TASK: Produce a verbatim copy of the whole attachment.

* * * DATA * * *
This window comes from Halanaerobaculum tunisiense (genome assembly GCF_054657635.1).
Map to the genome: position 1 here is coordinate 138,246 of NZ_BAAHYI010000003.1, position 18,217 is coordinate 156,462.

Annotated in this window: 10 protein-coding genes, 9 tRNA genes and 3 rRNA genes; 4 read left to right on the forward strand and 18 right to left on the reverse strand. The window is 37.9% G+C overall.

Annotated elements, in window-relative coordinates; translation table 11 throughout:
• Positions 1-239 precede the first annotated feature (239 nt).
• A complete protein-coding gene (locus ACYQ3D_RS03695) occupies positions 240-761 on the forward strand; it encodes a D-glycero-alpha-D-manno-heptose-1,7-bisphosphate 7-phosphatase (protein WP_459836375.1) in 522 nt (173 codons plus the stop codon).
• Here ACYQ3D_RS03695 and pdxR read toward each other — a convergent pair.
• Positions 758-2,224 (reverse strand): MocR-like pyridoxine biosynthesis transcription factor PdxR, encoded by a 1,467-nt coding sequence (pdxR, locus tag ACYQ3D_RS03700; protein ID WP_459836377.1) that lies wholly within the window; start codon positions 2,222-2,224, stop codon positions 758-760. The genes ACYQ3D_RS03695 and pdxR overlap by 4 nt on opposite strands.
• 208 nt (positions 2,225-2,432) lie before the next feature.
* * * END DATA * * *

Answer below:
This window comes from Halanaerobaculum tunisiense (genome assembly GCF_054657635.1).
Map to the genome: position 1 here is coordinate 138,246 of NZ_BAAHYI010000003.1, position 18,217 is coordinate 156,462.

Annotated in this window: 10 protein-coding genes, 9 tRNA genes and 3 rRNA genes; 4 read left to right on the forward strand and 18 right to left on the reverse strand. The window is 37.9% G+C overall.

Annotated elements, in window-relative coordinates; translation table 11 throughout:
• Positions 1-239 precede the first annotated feature (239 nt).
• A complete protein-coding gene (locus ACYQ3D_RS03695) occupies positions 240-761 on the forward strand; it encodes a D-glycero-alpha-D-manno-heptose-1,7-bisphosphate 7-phosphatase (protein WP_459836375.1) in 522 nt (173 codons plus the stop codon).
• Here ACYQ3D_RS03695 and pdxR read toward each other — a convergent pair.
• Positions 758-2,224 (reverse strand): MocR-like pyridoxine biosynthesis transcription factor PdxR, encoded by a 1,467-nt coding sequence (pdxR, locus tag ACYQ3D_RS03700; protein ID WP_459836377.1) that lies wholly within the window; start codon positions 2,222-2,224, stop codon positions 758-760. The genes ACYQ3D_RS03695 and pdxR overlap by 4 nt on opposite strands.
• 208 nt (positions 2,225-2,432) lie before the next feature.